By Matt Christie

“THIS event could quite easily end up being the biggest boxing event in history and usurp Floyd Mayweather’s fights with Conor McGregor and even Manny Pacquiao,” concluded a press release about the Mike Tyson versus Jake Paul ‘event’ that is supposedly going to happen on July 20 in Dallas.

Where to start on all of that? The obvious place would be that Tyson, who will be 58 in June, is fighting 27-year-old Jake Paul.

Tyson retired in 2005, all but 20 years ago, when he was so far past his best it was jarring to watch him get pasted in his final two outings. Regardless of Paul’s middling fighting skills and Tyson’s prowess back in the 1980s, thirty-one years is an abhorrent age difference in a boxing match. Tyson peaked in 1988, back when Margaret Thatcher was prime minister, Ronald Regan was president, Steffen Edberg won Wimbledon, Wimbledon beat Liverpool in the FA Cup Final, Cliff Richard’s Mistletoe and Wine was the biggest selling record in the UK, Bros dominated the Smash Hits Poll Winners Party, Die Hard premiered to mediocre reviews, and Jake Paul was still nine years away from being born.

Tyson has had his eyes on Paul for a while, however. In 2022 he said of Jake: “You can see [his punches] coming a mile away. I’m 55, I can see that coming a mile away. I would beat these f**kers. I’d go straight at them, there would be no boxing. The only thing I got to do is be in shape. Thirty days of boxing training every day and I can fight anyone. If I was boxing every day I wouldn’t even have to worry about my diet.”

Tyson last fought in 2005 when he was beaten up by the limited Kevin McBride. One suspects he could see McBride’s telegraphed punches coming a mile away back then, too. Problem was, he was too slow to get out of their way and his reactions too frayed to counter them. Are we really to believe that the passing of 19 years has sharpened up his brain?

Tyson-Paul, presuming this whole thing is not some massive hoax, is going to be broadcast on Netflix, the streaming behemoth with little prior interest in live boxing. Instead of bidding to showcase the talents of Terence Crawford or Naoya Inoue or Oleksandr Usyk – the best fighters in the sport and not one a genuine worldwide household name – they want something easy, something without a load of belts on the line to attempt to explain, something that is so attention-grabbing that the audience will arrive in droves. Presumably to disguise the fact that Tyson is old enough to be Paul’s grandfather, the event’s official poster includes a photo of Paul from 2024 and a photo of Tyson from 2005. Meanwhile, the world is losing their mind over the Princess of Wales doing a little home photoshopping on a picture of her own children and accusing her of misrepresentation.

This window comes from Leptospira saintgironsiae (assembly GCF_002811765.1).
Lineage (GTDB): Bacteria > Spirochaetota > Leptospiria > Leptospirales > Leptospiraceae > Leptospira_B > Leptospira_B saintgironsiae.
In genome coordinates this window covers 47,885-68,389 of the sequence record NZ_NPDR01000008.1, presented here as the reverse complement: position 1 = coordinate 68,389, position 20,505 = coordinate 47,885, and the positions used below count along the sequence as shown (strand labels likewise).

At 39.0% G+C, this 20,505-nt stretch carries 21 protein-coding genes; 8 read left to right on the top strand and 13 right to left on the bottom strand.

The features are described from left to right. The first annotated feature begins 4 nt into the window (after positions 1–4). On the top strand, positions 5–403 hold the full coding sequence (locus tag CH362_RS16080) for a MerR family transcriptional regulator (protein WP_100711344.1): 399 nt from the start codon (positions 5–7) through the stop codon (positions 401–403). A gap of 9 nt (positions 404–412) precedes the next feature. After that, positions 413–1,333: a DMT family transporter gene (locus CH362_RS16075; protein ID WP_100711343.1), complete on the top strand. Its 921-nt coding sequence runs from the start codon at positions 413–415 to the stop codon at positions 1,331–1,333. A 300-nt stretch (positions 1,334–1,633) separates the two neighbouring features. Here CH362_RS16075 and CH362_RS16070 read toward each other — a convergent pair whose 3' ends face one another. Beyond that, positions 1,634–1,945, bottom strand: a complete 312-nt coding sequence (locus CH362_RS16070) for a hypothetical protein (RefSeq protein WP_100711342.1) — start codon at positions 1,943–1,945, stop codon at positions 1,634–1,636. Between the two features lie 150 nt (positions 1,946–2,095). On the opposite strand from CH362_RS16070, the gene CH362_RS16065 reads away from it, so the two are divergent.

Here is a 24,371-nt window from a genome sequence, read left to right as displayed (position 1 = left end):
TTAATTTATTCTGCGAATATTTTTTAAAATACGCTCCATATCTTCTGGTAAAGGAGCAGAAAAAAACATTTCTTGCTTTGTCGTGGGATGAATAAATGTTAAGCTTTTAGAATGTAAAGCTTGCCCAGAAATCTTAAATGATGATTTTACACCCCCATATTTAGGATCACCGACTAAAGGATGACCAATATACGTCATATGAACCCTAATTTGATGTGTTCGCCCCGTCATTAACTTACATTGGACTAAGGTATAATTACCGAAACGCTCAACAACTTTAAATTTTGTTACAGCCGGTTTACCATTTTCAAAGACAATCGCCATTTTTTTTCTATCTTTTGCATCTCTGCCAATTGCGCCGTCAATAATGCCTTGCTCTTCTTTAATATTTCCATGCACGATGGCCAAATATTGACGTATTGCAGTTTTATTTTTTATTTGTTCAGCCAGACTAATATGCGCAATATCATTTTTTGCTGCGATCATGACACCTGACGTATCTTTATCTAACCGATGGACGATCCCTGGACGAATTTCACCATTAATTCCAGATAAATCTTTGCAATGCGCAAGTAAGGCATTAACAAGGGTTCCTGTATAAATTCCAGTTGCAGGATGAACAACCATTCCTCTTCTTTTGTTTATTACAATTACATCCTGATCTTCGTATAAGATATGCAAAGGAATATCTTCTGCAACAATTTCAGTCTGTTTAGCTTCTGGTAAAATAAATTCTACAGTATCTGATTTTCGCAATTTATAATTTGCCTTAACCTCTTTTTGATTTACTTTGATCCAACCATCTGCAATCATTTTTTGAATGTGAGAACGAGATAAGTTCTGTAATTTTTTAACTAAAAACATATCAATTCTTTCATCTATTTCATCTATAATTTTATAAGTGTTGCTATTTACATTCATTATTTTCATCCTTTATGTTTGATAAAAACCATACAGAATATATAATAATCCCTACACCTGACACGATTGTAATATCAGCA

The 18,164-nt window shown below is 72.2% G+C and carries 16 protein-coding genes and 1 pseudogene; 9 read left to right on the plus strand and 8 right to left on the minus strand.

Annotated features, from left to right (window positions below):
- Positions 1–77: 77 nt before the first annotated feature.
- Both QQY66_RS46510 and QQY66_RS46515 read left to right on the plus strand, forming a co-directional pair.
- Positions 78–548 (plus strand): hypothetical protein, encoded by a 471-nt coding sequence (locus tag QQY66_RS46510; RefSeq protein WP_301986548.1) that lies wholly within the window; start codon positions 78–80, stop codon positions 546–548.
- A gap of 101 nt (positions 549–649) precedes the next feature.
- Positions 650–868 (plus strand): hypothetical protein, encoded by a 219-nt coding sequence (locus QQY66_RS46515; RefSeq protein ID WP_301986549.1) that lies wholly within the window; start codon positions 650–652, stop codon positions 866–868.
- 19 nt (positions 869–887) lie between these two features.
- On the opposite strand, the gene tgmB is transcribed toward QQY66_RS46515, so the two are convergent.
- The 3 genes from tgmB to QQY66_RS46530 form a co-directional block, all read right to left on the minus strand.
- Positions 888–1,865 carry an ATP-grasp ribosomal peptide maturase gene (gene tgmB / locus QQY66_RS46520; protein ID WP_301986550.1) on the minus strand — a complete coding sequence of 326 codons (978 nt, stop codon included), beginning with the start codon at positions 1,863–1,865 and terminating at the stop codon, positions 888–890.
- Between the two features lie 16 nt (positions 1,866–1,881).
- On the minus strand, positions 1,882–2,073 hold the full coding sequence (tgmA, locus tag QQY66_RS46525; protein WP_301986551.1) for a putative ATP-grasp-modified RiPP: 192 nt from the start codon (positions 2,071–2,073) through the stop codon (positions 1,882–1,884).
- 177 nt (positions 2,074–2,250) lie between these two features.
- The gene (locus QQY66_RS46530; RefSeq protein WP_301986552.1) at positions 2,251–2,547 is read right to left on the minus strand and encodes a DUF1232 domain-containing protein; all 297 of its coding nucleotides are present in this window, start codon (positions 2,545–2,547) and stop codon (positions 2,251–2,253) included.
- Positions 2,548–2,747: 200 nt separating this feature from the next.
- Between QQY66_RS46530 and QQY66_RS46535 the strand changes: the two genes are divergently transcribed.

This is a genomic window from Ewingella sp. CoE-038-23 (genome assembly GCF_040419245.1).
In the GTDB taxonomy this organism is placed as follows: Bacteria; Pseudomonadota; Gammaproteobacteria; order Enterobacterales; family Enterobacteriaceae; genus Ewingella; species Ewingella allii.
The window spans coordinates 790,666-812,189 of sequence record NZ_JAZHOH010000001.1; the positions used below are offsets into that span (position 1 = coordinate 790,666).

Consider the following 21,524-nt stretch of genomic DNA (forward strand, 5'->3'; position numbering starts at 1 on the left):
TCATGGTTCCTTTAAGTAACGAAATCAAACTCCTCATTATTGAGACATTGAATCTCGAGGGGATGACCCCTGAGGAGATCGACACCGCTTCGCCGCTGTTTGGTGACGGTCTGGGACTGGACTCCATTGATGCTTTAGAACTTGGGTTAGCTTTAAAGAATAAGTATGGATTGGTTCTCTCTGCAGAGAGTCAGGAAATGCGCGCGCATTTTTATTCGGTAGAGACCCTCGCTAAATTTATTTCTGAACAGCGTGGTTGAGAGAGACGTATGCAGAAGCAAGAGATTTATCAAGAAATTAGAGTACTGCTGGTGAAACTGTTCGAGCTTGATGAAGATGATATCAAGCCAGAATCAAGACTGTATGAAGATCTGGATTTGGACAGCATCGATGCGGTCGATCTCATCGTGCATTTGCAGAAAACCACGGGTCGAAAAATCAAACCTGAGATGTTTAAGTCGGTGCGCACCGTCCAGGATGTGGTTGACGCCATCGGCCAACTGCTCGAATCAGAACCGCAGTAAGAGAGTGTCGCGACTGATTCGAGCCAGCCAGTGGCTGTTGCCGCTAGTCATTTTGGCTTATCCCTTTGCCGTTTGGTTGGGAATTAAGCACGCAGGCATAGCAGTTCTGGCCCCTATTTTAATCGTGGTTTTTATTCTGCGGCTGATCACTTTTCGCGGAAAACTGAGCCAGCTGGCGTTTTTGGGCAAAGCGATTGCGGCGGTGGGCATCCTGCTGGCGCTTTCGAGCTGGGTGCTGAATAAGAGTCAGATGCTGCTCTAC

Somewhat depressingly, the hyperbole in the Tyson-Paul press release is likely to be accurate: This fight, or whatever it turns out to be, will do ginormous business and could well be one of the biggest boxing events of all time.

The mention of Mayweather versus McGregor should also be bothersome. And not because the statement isn’t true, but because it is. Mayweather, the greatest boxer of his era, versus McGregor, who had never boxed before, remains one of the biggest events in the sport’s history. In fact, we haven’t had a fight, in terms of worldwide interest, that’s come close since. Well, until now.

All of that should tell anyone we have a problem here. Football is a lazy comparison, I know, but there is no way that a novelty match could ever draw more interest than a real one, much less stand tall as one of the most-watched games in football history. And if football is indeed the wrong sport with which to compare boxing, replace with ANY other sport and the same is still true. Don’t expect many to tell you there’s a problem, however. Too many influential journalists and broadcasters and YouTubers and boxers and ex-boxers and trainers and and managers – in short, anyone who thinks their services might be required to promote this sham – will already be choosing their words very carefully.

Plenty will tell you it is what it is, that it’s just a bit of fun. I’ve seen some predict that the fit and strong twentysomething Paul will be in danger against 58-year-old Tyson. Perhaps. Yet it’s easy to wonder if those forming that opinion watched Tyson huff and puff his way through 10 rounds against a shot Roy Jones Jnr back in 2020. The same Roy Jones Jnr who had been knocked out by Enzo Maccarinelli, Denis Lebedev, Danny Green barely blinked when clocked by a 54-year-old Mike Tyson. One also wonders if they saw Evander Holyfield, when 58 years old, get mauled by Vitor Belfort in a spectacle so ugly it defies belief that anyone – let alone the paymasters at a broadcasting giant – thinks Tyson-Paul is a good idea.

Perhaps the only positive in the statement is the mention of Mayweather-Pacquiao, a real fight between two genuine masters of their trade, that remains the richest bout of them all. Though we’ve seen the odd superfight in the subsequent nine years, the sport remains so fractured and unable to pull together to guarantee their occurrence – and therefore hinder the widespread public’s interest – it makes it too easy for monstrosities like Tyson versus Paul to steal the limelight. And that’s the real lesson here, albeit one that seems destined to forever be lost in translation.